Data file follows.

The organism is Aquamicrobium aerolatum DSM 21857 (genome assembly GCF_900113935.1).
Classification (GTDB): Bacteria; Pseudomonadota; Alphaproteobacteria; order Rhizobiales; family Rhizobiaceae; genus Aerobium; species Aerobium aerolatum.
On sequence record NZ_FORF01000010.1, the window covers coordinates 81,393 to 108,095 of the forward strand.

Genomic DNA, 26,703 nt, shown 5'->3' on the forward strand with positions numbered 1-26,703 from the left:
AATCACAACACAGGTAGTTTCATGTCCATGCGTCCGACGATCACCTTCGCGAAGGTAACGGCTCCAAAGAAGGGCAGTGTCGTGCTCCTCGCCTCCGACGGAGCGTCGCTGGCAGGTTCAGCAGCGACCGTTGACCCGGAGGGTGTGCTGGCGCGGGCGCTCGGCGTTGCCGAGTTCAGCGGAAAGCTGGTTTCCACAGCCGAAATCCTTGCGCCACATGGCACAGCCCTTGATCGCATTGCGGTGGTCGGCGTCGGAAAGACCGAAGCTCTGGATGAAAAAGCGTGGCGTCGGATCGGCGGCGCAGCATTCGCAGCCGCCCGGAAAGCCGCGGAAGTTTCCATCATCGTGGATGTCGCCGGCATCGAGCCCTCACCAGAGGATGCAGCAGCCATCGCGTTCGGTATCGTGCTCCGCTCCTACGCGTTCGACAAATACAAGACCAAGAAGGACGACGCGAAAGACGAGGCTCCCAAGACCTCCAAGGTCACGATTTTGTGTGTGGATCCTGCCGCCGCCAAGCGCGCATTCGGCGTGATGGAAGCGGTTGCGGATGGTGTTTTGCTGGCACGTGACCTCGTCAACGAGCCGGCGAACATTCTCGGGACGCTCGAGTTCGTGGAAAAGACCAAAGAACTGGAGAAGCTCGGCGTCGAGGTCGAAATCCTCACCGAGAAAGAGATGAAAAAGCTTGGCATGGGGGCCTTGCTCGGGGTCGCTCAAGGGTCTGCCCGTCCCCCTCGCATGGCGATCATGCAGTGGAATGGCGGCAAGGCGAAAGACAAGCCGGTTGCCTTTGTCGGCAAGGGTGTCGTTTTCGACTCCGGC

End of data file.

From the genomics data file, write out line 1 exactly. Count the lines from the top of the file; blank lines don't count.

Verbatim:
The organism is Aquamicrobium aerolatum DSM 21857 (genome assembly GCF_900113935.1).